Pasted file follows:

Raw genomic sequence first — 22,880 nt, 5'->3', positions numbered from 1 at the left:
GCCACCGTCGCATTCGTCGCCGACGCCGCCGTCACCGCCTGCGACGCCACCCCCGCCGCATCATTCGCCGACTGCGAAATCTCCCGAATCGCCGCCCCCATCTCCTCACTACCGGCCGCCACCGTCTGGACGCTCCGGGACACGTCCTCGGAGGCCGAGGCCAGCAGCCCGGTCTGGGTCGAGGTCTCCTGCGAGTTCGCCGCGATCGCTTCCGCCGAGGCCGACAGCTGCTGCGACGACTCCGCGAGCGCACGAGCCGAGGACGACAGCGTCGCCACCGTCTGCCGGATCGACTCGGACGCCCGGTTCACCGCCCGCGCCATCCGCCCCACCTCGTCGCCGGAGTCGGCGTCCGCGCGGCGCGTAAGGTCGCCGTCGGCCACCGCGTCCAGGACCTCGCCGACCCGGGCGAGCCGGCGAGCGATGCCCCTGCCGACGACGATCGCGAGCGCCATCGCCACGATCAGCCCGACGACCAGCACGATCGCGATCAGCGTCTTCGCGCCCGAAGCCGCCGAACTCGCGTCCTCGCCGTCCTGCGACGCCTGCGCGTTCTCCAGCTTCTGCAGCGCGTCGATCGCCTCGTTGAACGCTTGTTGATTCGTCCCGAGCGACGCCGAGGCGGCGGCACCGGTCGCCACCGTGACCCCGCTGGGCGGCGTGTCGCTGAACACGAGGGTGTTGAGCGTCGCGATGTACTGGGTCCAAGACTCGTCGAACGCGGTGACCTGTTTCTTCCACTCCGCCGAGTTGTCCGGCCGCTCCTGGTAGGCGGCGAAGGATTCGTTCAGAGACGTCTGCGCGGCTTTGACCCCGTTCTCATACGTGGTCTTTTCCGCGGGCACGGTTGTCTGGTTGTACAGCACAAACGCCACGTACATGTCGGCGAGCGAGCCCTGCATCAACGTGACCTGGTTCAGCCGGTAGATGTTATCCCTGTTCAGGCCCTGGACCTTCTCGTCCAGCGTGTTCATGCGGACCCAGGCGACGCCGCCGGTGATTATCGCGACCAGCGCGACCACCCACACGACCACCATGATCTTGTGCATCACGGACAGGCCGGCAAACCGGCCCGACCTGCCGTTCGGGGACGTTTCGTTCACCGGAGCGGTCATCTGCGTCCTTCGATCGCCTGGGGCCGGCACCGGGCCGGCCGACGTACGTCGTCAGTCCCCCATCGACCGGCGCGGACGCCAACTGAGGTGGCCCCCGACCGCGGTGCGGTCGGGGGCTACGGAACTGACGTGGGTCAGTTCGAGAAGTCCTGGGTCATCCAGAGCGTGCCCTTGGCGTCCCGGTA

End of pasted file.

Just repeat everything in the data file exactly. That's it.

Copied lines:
Raw genomic sequence first — 22,880 nt, 5'->3', positions numbered from 1 at the left:
GCCACCGTCGCATTCGTCGCCGACGCCGCCGTCACCGCCTGCGACGCCACCCCCGCCGCATCATTCGCCGACTGCGAAATCTCCCGAATCGCCGCCCCCATCTCCTCACTACCGGCCGCCACCGTCTGGACGCTCCGGGACACGTCCTCGGAGGCCGAGGCCAGCAGCCCGGTCTGGGTCGAGGTCTCCTGCGAGTTCGCCGCGATCGCTTCCGCCGAGGCCGACAGCTGCTGCGACGACTCCGCGAGCGCACGAGCCGAGGACGACAGCGTCGCCACCGTCTGCCGGATCGACTCGGACGCCCGGTTCACCGCCCGCGCCATCCGCCCCACCTCGTCGCCGGAGTCGGCGTCCGCGCGGCGCGTAAGGTCGCCGTCGGCCACCGCGTCCAGGACCTCGCCGACCCGGGCGAGCCGGCGAGCGATGCCCCTGCCGACGACGATCGCGAGCGCCATCGCCACGATCAGCCCGACGACCAGCACGATCGCGATCAGCGTCTTCGCGCCCGAAGCCGCCGAACTCGCGTCCTCGCCGTCCTGCGACGCCTGCGCGTTCTCCAGCTTCTGCAGCGCGTCGATCGCCTCGTTGAACGCTTGTTGATTCGTCCCGAGCGACGCCGAGGCGGCGGCACCGGTCGCCACCGTGACCCCGCTGGGCGGCGTGTCGCTGAACACGAGGGTGTTGAGCGTCGCGATGTACTGGGTCCAAGACTCGTCGAACGCGGTGACCTGTTTCTTCCACTCCGCCGAGTTGTCCGGCCGCTCCTGGTAGGCGGCGAAGGATTCGTTCAGAGACGTCTGCGCGGCTTTGACCCCGTTCTCATACGTGGTCTTTTCCGCGGGCACGGTTGTCTGGTTGTACAGCACAAACGCCACGTACATGTCGGCGAGCGAGCCCTGCATCAACGTGACCTGGTTCAGCCGGTAGATGTTATCCCTGTTCAGGCCCTGGACCTTCTCGTCCAGCGTGTTCATGCGGACCCAGGCGACGCCGCCGGTGATTATCGCGACCAGCGCGACCACCCACACGACCACCATGATCTTGTGCATCACGGACAGGCCGGCAAACCGGCCCGACCTGCCGTTCGGGGACGTTTCGTTCACCGGAGCGGTCATCTGCGTCCTTCGATCGCCTGGGGCCGGCACCGGGCCGGCCGACGTACGTCGTCAGTCCCCCATCGACCGGCGCGGACGCCAACTGAGGTGGCCCCCGACCGCGGTGCGGTCGGGGGCTACGGAACTGACGTGGGTCAGTTCGAGAAGTCCTGGGTCATCCAGAGCGTGCCCTTGGCGTCCCGGTA